So most NFL Fantasy Football drafts are likely to be starting within a week or two, and while Mile High Report isn't a specialized fantasy football site, over the past few weeks we have written a number articles asking the question: Should I draft this Denver Broncos player?
Well today I'll just be highlighting those articles and provide links to go back and look at each player we've previewed and hopefully put these resources all in one place. We'll be previewing these players and units, their links are right below:
Wide Receiver Eric Decker
Two words. Peyton Manning.
Any FFL player worth his salt knows the value of Manning in their league and when you have a chance to piggyback him with one of his Wide Receivers, you won’t have to worry about dominating your league. Peyton has averaged close to 4000 yards and 28 Touchdowns passing per year in his 14 seasons, and your best bet for the recipient of the bulk of those stats is Wide Receiver Eric Decker.
Eric is entering his 3rd season and there is reason to believe this will be his breakout year. He led the Broncos in receptions (44), receiving yards (612) and touchdowns catches (8) in 2011. Exactly half of those catches came during the first five weeks with Kyle Orton throwing to him. A strained knee ligament and Tim Tebow starting the remainder of the season coming out of their Week 6 Bye gave way to a run-heavy scheme. Decker faded and Demaryius Thomas ended up with a dominant month in December.
Decker excelled with the traditional drop back passing of Kyle Orton and Thomas did well with the improvisational style of Tim Tebow. Thomas is big enough to out jump any defensive Back and has the speed to get open on a broken play. These are the exact reasons that will make Eric Decker be the guy you want to pair up with Peyton Manning on your Fantasy team.
Like Kirk said, Decker is the best suited wide receiver on the roster for a drop back passer. That's not to day Andre Caldwell and Demaryius Thomas won't see a lot of attention, but Decker is the mold of Manning's previous wideouts. What stopped Decker from topping 1,000 yards was the change in scheme after Orton's benching, had he remained with Orton for 16 games, and stayed healthy he'd have a stat line of:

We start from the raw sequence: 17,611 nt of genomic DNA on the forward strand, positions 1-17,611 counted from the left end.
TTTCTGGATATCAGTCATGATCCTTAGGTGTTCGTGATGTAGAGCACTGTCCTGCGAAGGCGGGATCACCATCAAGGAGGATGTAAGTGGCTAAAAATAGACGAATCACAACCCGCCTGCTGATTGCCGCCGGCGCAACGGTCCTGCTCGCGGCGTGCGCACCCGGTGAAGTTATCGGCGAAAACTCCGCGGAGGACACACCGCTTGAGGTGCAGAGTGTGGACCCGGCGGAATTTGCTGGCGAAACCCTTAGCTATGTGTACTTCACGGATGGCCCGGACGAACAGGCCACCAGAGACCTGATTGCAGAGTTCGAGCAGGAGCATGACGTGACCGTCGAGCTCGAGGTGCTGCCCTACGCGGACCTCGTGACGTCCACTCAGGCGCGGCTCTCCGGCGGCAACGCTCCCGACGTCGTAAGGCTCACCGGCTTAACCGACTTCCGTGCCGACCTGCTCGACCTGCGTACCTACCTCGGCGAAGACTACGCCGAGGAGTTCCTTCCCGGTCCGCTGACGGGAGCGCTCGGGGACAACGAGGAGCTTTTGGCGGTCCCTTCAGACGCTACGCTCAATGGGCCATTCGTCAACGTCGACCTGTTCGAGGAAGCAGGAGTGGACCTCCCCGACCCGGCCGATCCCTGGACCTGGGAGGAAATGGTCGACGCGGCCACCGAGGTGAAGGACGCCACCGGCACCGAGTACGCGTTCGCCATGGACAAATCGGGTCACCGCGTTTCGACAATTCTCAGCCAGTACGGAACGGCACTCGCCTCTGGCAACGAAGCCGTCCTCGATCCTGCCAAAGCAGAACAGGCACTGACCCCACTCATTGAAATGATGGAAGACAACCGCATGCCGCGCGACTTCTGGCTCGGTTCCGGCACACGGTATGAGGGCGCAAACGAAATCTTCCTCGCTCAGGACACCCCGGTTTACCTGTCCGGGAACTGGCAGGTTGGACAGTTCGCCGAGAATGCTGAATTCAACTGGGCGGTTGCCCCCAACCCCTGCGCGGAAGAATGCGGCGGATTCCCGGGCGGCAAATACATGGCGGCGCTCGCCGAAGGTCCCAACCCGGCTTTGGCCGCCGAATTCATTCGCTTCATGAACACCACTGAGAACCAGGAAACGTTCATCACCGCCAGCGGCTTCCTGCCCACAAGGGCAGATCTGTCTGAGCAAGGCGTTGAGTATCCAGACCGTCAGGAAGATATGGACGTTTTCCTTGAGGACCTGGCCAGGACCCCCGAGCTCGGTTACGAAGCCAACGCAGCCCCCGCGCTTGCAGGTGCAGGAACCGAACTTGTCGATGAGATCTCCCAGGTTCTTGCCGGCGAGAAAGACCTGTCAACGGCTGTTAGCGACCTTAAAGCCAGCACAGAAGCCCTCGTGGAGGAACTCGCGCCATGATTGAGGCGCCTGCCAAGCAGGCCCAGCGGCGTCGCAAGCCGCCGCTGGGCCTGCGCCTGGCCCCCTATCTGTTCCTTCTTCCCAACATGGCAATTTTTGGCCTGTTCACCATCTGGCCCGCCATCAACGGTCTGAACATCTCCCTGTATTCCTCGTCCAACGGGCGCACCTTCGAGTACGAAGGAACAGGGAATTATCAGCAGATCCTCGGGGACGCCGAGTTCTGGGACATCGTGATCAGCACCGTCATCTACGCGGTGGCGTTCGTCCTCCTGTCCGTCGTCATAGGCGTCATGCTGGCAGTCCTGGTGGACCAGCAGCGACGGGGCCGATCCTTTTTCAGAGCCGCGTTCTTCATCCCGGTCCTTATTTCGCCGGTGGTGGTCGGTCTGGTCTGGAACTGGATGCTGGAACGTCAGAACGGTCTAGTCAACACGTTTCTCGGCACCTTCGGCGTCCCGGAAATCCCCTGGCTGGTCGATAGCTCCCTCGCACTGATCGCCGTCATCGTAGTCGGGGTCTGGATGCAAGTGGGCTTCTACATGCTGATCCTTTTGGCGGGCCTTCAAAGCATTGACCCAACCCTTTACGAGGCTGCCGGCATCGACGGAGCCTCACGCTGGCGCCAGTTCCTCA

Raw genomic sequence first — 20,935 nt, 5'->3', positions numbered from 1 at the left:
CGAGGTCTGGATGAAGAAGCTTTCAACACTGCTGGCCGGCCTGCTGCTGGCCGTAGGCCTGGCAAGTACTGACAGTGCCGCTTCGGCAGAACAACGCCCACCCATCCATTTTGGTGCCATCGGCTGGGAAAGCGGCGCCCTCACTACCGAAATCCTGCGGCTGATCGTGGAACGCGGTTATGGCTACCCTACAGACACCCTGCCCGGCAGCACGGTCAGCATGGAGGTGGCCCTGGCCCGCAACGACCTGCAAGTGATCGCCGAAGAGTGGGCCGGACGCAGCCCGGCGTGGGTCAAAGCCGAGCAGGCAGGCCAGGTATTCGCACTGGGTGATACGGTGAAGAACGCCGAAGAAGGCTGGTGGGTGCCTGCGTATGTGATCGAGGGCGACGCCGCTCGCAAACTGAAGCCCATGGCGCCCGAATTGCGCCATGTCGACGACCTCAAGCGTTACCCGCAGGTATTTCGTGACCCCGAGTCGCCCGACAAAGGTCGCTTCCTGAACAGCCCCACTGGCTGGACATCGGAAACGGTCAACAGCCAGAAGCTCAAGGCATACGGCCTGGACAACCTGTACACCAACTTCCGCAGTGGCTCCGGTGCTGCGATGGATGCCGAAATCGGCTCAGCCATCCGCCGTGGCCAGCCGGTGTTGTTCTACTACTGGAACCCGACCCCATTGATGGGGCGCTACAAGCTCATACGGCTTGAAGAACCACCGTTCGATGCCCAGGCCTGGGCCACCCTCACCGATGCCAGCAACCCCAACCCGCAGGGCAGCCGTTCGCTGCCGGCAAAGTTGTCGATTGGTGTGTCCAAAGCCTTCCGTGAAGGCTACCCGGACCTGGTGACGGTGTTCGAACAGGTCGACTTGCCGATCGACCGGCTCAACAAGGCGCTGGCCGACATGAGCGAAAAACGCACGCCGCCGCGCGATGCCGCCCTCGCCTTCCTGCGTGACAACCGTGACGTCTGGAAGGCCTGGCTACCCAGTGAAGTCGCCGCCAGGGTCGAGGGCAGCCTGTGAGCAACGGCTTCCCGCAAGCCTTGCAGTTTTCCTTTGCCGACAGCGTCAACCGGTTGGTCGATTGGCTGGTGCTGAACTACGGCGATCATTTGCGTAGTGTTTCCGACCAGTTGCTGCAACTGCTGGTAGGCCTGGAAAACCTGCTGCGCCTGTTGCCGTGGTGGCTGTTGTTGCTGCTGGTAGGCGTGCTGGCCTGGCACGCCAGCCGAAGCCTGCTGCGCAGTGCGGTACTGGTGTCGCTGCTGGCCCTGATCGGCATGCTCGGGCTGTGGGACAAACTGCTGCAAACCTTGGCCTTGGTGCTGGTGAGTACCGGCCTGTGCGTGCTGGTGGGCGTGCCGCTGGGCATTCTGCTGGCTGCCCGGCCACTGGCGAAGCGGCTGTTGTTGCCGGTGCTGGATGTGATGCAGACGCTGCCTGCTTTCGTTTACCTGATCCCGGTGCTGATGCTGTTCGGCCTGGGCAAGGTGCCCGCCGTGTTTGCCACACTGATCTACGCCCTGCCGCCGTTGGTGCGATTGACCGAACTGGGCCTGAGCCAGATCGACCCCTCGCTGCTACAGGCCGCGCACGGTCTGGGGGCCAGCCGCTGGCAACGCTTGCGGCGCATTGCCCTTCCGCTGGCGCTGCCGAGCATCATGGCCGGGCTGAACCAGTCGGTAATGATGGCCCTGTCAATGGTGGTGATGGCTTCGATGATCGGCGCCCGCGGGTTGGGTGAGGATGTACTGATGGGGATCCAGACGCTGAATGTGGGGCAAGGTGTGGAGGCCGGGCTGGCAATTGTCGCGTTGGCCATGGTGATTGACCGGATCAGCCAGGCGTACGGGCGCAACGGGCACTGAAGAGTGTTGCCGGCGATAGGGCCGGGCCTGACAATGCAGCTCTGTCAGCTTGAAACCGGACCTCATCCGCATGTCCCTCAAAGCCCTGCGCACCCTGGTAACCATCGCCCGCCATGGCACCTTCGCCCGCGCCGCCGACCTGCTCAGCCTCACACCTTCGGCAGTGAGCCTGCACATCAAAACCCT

- 70 receptions
- 851 yards
- 13 touchdowns
That's a much better line than he got in the 2011 season and is closer to what he'll see in 2012, though expect his yards to be even higher.
- 80 receptions
- 1,100 yards
- 9 touchdowns
Peyton Manning has had his #1 running back average 1141 rushing yards and 10 rushing touchdowns. He also has only had two seasons with a running back under 7 touchdowns and six seasons under 10 touchdowns. We haven't even talked about receiving. If we include receiving yards and touchdowns, his #1 running back averages 1392 yards and 11 touchdowns. In terms of scoring, the #1 running back creates 24.3% of all touchdowns, that's just one running back. If the Broncos had this average in 2011, Willis McGahee would have had 8 touchdowns instead of 5. The Colts under Peyton Manning were hardly the massively unbalanced, pass-heavy team we remember, of Peyton's 13 seasons he had a 1,000 yard rusher nine times, he had a running back top 1,500 total yards six times and had a running back top 10 total touchdowns eight times, the run game does well when Manning is quarterback.
Despite 2011 being one of McGahee's best seasons in his career, he struggled to find the end zone, after rewatching the games I found something, he didn't struggle rather the play calling changed. In the red zone Tebow became the primary weapon of scoring, taking away (from a fantasy standpoint) touchdowns from McGahee. With the arrival of Peyton Manning look for McGahee to once again be the main rushing weapon in the red zone, because really Manning isn't exactly mobile. As stated above, the Colts under Manning had their #1 running back average 10 rushing touchdowns, that's where McGahee wants, and likely will, be.
After watching the games again and looking over the results, it seems that McGahee will see little drop off without Tebow. The main reason for this is in the receiving game and red zone. Under Kyle Orton, McGahee averaged close to three receptions a game for an additional 10 yards a game helping him average 86.6 total yards per game. Compare that to his total of one reception for two yards under Tebow, you have a higher total yards per game under McGahee. He also had more attempts per game under Orton, averaging 17 per game compared to the 15 under Tebow. For a simple stat line, here is McGahee under 16 games of Tebow compared to Orton:
- Under Orton: 1386 total yards, 8 100 yard rushing games, 7 total touchdowns, 4.52 yards per carry
- Under Tebow: 1302 total yards, 6 100 yard rushing games, 5 total touchdowns, 5.36 yards per carry
Now the only area McGahee would do better under Tebow is yards per carry (I can't stress this enough, this is fantasy football, I'm not saying yards per carry isn't important, it is, but when it comes to fantasy, it isn't nearly as important). So you have increased total yards, increased touchdowns and for those who get a bonus for topping 100 yards, you get 2 more of those games.
As the article pointed out, some of the biggest things people see as weaknesses against McGahee actually won't hurt him that much. Between age being an overrate issue and the clear sign that no one is going to take away his snaps, McGahee should still be a formidable runner.
- 230 carries
- 1,000 rushing yards
- 8 rushing TD's
- 15 receptions
- 80 receiving yards